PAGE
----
No, the first problem you will experience is burring. The tip may wear out first, but the rest of the cutting edges wear out too. And when they do they begin to leave burrs along the edges of the milled channels. These burrs combined with copper left in the bottom of the groove give an appearance that could easily be described as "smearing" the copper. Initially the burrs can be easily removed with ScotchBrite, but with continued tool use they become worse until you are sacrificing production reliability for extended tool life.

The bottom line is that you can extend the life of your tools, but only so far. In my experience there have been times that I was able to adjust the depth of cut as many as three times in order to extend a tool's life. On the other hand there have been times that I had to change the bit after only one such adjustment. But, by understanding what is happening, and with a bit of experience (no pun intended), you can maximize each tool's lifetime on a case by case basis. But in the end you really have to accept the cost of tools as part of the board cost. You have to think of the bits as consumables, not as either assets or equipment.


List of 25 messages in thread
PCB prototype        Joseph Hebert      02/25/09 11:23      
   How does the LPKF machine do as a drill?      Richard Erlacher      02/25/09 16:09      
      tool life      Joseph Hebert      02/25/09 20:33      
         Well, I just guessed ...      Richard Erlacher      02/26/09 10:15      
            Expensive Drill      Joseph Hebert      02/26/09 10:30      
               Indeed! But useless for anything else.      Richard Erlacher      02/26/09 16:10      
                  Expensive? Yes. Useless? ...      Joseph Hebert      02/27/09 09:49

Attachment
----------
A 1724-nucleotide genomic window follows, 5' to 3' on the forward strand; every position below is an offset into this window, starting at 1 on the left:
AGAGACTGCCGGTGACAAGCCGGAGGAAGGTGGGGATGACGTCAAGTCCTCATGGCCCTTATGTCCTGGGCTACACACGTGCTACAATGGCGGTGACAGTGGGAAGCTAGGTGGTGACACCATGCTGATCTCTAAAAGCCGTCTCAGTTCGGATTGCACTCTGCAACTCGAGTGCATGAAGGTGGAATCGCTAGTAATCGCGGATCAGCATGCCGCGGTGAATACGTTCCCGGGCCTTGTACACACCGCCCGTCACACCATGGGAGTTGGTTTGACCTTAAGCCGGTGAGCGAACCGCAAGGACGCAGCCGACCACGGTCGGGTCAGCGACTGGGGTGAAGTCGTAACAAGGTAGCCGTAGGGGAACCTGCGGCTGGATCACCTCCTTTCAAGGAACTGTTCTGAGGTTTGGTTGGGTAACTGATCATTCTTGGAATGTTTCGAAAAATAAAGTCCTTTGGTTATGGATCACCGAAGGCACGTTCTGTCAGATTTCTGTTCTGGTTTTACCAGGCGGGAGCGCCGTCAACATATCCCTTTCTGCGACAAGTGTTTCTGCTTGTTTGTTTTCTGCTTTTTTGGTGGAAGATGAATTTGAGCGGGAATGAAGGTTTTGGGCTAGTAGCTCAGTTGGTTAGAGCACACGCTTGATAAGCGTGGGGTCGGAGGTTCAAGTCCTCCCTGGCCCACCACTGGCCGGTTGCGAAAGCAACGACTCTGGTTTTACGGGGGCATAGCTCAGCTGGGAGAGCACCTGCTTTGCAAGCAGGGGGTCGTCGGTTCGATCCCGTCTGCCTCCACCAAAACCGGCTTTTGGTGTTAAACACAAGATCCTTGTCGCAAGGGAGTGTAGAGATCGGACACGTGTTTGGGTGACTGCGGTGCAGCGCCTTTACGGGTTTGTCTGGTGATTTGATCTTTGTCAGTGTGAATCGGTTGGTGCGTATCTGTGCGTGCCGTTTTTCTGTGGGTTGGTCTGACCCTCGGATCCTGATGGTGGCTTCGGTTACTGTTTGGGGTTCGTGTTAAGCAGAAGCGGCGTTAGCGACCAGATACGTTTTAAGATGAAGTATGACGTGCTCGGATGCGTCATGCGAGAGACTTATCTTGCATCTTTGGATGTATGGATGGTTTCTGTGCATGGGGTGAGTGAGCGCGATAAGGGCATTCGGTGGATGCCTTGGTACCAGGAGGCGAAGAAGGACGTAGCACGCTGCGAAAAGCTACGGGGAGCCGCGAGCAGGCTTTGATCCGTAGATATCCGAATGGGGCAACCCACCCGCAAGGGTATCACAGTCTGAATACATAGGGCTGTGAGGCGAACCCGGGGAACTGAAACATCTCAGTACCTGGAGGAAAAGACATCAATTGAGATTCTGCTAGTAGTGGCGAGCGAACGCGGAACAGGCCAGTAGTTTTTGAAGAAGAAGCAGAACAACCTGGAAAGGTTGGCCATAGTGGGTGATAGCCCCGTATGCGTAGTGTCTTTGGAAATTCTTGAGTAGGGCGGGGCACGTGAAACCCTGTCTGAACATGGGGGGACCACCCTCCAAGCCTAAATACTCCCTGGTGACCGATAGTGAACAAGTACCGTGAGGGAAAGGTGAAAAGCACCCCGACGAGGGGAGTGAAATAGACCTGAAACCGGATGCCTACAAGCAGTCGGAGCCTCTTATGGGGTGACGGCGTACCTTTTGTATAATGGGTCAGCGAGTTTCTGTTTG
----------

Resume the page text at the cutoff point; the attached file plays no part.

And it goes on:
True enough!      Richard Erlacher      02/27/09 10:00      
                        Dull Tools      Joseph Hebert      02/27/09 14:07      
                           dull tools      Richard Erlacher      02/27/09 14:29      
                              10 mil end mills      Joseph Hebert      02/27/09 14:53      
                                 Wet ?      Steve M. Taylor      03/01/09 15:34      
                                    Air cooled only      Joseph Hebert      03/01/09 15:57      
   Plating??      Chris Bertrand      02/25/09 20:54      
      plating      Joseph Hebert      02/26/09 07:42      
         I figured as such      Chris Bertrand      02/26/09 07:48      
   very good quality      JecksonS Ben      02/26/09 00:19      
   Impressive but..      Oliver Sedlacek      02/26/09 01:32      
      Prototyping prices      Joseph Hebert      02/26/09 08:07      
         Very interesting approach      Dave Brooks      02/28/09 13:43      
            PCBExpress      Joseph Hebert      02/28/09 21:41      
               Sunstone Circuits      Michael Karas      02/28/09 23:56      
                  Sunstone      Joseph Hebert      03/01/09 16:16      
                  P.S. Welcome back      Joseph Hebert      03/02/09 09:39      
               Now-a-days...      Dave Brooks      03/02/09 13:41